Genocide by Expropriation – New Tendencies in US State Immunity Law for Art-Related Holocaust Litigations

On 10 July 2018, the United States Court of Appeals for the District of Columbia Circuit rendered its judgment in the matter of Alan Philipps et al. v. the Federal Republic of Germany and the Stiftung Preussischer Kulturbesitz.

This case involves a claim by heirs of Holocaust victims for restitution of the „Welfenschatz“ (Guelph Treasure), a collection of medieval relics and devotional art housed for generations in the Cathedral of Braunschweig (Brunswick), Germany. This treasure is now on display at the Kunstgewerbemuseum Berlin (Museum of Decorative Arts) which is run by the Stiftung Preussischer Kulturbesitz. The value of the treasure is estimated to amount to USD 250 million (according to the claim for damages raised in the proceedings). (more…)

Asser’s Enduring Vision: The HCCH Celebrates its 125th Anniversary

By the Permanent Bureau of the Hague Conference on Private International Law

On 12 September 1893, Tobias Asser, Dutch Jurist, Scholar and Statesman, realised a vision: he opened the first Session of the Hague Conference on Private International Law (HCCH). Today, exactly 125 years later, the HCCH celebrates Asser’s vision and the occasion of this First Session with a solemn ceremony in the presence of his Majesty The King Willem-Alexander of the Netherlands. (more…)

The race is on: German reference to the CJEU on the interpretation of Art. 14 Rome I Regulation with regard to third-party effects of assignments

By Prof. Dr. Peter Mankowski, University of Hamburg

Sometimes the unexpected simply happens.  Rome I aficionados will remember that the entire Rome I project was on the brink of failure since Member States could not agree on the only seemingly technical and arcane issue of the law applicable to the third-party effects of assignments of claims. An agreement to disagree saved the project in the last minute, back then. Of course, this did not make the issue vanish – and this issues concerns billion euro-markets in the financial industry. (more…)


INCLUDE: child participation in international child abduction cases conference 24 and 25 June

The INCLUDE project is nearing it end. The project, co-funded by the European Commission, departed from the finding in previous research that children involved in child abduction cases feel frustrated by the lack of clear information and involvement. The teams discussed with youngsters what they think the needs of children are in child abduction cases. These workshops took place in Hungary and Cyprus and led to a Practice Guide aimed at professionals dealing with child abduction proceedings or the enforcement of return orders. The national reports of Hungary and Cyprus and the Literature Study are available.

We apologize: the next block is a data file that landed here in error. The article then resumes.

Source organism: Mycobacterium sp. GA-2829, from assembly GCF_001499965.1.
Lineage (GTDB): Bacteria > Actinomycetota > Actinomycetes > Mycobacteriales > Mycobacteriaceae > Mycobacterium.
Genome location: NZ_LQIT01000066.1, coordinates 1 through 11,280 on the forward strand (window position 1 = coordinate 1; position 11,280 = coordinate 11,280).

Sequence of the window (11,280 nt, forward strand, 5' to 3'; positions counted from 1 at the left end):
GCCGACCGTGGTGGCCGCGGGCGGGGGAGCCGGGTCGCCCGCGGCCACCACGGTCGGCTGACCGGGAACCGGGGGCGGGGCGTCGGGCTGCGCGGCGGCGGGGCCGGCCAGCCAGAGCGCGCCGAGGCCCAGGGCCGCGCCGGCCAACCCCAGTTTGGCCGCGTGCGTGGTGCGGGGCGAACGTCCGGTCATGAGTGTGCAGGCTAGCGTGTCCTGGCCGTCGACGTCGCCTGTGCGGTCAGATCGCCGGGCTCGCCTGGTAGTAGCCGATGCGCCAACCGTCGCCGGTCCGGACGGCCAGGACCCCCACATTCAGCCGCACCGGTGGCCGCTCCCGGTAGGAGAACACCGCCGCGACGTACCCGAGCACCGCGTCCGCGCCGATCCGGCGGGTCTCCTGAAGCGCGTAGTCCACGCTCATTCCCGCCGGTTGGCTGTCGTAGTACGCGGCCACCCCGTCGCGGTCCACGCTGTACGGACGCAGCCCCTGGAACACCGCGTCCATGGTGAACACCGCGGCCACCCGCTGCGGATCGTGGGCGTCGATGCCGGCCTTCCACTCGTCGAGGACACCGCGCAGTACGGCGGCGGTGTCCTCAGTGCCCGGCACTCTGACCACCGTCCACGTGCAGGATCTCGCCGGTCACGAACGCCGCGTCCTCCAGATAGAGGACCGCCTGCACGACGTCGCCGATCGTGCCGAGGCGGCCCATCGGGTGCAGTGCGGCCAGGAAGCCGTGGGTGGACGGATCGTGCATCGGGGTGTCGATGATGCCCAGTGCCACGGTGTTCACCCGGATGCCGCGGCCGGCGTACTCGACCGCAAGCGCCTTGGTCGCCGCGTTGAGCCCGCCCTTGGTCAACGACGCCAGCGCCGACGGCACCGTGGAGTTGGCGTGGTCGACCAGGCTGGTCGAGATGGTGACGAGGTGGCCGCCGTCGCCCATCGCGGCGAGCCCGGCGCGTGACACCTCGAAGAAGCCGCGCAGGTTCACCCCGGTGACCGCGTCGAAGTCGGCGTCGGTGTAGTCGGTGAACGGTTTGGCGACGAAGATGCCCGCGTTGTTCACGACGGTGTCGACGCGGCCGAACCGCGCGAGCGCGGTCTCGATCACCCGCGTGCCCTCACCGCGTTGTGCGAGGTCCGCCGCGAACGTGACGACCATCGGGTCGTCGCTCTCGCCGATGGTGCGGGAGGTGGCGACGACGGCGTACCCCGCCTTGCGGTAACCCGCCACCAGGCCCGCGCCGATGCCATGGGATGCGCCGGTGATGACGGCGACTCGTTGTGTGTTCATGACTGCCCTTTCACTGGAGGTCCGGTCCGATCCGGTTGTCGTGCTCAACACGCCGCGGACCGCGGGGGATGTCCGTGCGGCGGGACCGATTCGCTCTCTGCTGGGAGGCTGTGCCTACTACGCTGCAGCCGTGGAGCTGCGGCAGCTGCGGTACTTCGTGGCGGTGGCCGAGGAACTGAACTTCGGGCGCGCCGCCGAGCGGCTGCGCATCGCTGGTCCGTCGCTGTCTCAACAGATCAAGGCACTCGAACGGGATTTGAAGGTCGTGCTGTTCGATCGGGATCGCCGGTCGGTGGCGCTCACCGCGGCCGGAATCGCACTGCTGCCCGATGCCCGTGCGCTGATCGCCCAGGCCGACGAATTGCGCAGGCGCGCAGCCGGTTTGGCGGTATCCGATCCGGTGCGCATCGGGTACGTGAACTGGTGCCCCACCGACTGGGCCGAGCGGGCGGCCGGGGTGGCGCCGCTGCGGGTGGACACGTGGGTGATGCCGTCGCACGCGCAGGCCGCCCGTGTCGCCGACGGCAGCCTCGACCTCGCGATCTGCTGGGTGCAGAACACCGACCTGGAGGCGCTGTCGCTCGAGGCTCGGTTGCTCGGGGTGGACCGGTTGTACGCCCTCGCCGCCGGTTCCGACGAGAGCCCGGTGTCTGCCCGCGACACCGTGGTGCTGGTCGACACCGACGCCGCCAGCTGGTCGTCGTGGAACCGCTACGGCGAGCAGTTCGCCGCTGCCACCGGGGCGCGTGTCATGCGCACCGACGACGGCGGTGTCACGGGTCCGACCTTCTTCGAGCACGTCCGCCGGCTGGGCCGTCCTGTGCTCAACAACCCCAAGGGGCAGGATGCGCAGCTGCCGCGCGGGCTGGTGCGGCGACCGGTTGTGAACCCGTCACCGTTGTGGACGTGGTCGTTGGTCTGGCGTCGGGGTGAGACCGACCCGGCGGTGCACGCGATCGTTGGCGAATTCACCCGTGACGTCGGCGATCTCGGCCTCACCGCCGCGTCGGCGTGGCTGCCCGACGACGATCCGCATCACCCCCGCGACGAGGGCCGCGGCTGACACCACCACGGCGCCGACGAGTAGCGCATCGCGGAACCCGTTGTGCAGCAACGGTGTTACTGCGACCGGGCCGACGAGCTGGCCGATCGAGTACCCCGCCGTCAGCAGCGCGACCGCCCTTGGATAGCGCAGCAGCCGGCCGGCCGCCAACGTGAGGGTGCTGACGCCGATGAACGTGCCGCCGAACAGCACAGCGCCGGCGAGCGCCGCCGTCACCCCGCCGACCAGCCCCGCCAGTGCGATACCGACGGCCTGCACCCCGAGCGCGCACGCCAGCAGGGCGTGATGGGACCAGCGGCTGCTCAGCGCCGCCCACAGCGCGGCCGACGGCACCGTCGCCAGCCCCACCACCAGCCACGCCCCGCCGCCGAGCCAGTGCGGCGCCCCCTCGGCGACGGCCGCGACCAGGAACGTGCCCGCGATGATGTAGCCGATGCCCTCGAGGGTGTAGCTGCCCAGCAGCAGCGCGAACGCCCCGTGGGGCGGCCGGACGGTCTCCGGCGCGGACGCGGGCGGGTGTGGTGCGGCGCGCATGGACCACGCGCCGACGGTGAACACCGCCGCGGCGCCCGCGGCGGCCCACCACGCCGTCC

The results and the Practice Guide will be set out and discussed at the final conference (on Zoom) on 24 June (afternoon) and 25 June (morning). Registration is free: see the site of Missing Children Europe.

Webinar: Roundtable on the position of the European Union on the Singapore Convention on Mediation

The United Nations Convention on International Settlement Agreements resulting from Mediation (the ‘Singapore Convention’) entered into force on 12 September 2020. However, the Convention has not been signed by the EU or its Member States. What keeps the EU or its member states from signing the Singapore Convention on Mediation? Experts will discuss pertinent aspects of the Singapore Convention on Mediation to create awareness of the Convention and will debate the EU’s position.

Webinar Link
DATE: Friday 18 June 2021 | 11:00 – 13:00 CET Vienna time (17:00 -19:00 GMT+8
Singapore Time)

To access the webinar use this link:
Please email if you have any questions.

11.00 (CET) Welcome by Sir Michael Burton, President of FICA

CJEU on the scope of the Brussels I bis Regulation in the context of a dispute between an employee and a consulate in the case ZN, C-280/20

This Thursday, the Court of Justice delivered its judgment in the case ZN, C-280/20, which heavily relies and confirms the judgment in Mahamdia, C-154/11.

The request for a preliminary ruling arouse out of proceedings in which ZN, a Bulgarian national residing in Sofia, brought an action in Bulgaria against the Consulate General of the Republic of Bulgaria in Valencia, submitting that, in Spain, she has been providing services concerning the receipt of documents in files opened at the consulate and the handling of those files.